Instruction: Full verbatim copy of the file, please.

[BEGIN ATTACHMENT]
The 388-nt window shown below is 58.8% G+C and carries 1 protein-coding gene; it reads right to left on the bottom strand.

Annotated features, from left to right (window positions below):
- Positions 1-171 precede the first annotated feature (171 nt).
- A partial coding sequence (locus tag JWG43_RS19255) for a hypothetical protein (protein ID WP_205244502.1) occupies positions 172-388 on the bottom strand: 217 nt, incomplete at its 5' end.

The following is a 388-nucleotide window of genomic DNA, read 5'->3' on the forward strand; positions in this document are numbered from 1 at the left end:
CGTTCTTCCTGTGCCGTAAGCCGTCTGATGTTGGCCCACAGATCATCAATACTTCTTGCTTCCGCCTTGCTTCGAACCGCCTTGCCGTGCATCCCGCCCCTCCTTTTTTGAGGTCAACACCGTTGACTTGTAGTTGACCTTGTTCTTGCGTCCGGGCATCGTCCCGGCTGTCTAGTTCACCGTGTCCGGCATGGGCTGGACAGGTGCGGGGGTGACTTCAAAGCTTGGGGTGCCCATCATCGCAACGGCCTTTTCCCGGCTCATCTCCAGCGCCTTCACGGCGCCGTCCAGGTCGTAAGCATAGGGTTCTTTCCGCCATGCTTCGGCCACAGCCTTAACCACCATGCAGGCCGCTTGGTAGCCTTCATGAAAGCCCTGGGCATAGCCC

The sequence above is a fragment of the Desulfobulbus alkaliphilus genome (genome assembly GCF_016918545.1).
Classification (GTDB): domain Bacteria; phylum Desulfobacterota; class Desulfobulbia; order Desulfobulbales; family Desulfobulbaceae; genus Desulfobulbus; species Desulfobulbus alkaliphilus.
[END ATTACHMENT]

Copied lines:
The 388-nt window shown below is 58.8% G+C and carries 1 protein-coding gene; it reads right to left on the bottom strand.

Annotated features, from left to right (window positions below):
- Positions 1-171 precede the first annotated feature (171 nt).
- A partial coding sequence (locus tag JWG43_RS19255) for a hypothetical protein (protein ID WP_205244502.1) occupies positions 172-388 on the bottom strand: 217 nt, incomplete at its 5' end.

The following is a 388-nucleotide window of genomic DNA, read 5'->3' on the forward strand; positions in this document are numbered from 1 at the left end:
CGTTCTTCCTGTGCCGTAAGCCGTCTGATGTTGGCCCACAGATCATCAATACTTCTTGCTTCCGCCTTGCTTCGAACCGCCTTGCCGTGCATCCCGCCCCTCCTTTTTTGAGGTCAACACCGTTGACTTGTAGTTGACCTTGTTCTTGCGTCCGGGCATCGTCCCGGCTGTCTAGTTCACCGTGTCCGGCATGGGCTGGACAGGTGCGGGGGTGACTTCAAAGCTTGGGGTGCCCATCATCGCAACGGCCTTTTCCCGGCTCATCTCCAGCGCCTTCACGGCGCCGTCCAGGTCGTAAGCATAGGGTTCTTTCCGCCATGCTTCGGCCACAGCCTTAACCACCATGCAGGCCGCTTGGTAGCCTTCATGAAAGCCCTGGGCATAGCCC

The sequence above is a fragment of the Desulfobulbus alkaliphilus genome (genome assembly GCF_016918545.1).
Classification (GTDB): domain Bacteria; phylum Desulfobacterota; class Desulfobulbia; order Desulfobulbales; family Desulfobulbaceae; genus Desulfobulbus; species Desulfobulbus alkaliphilus.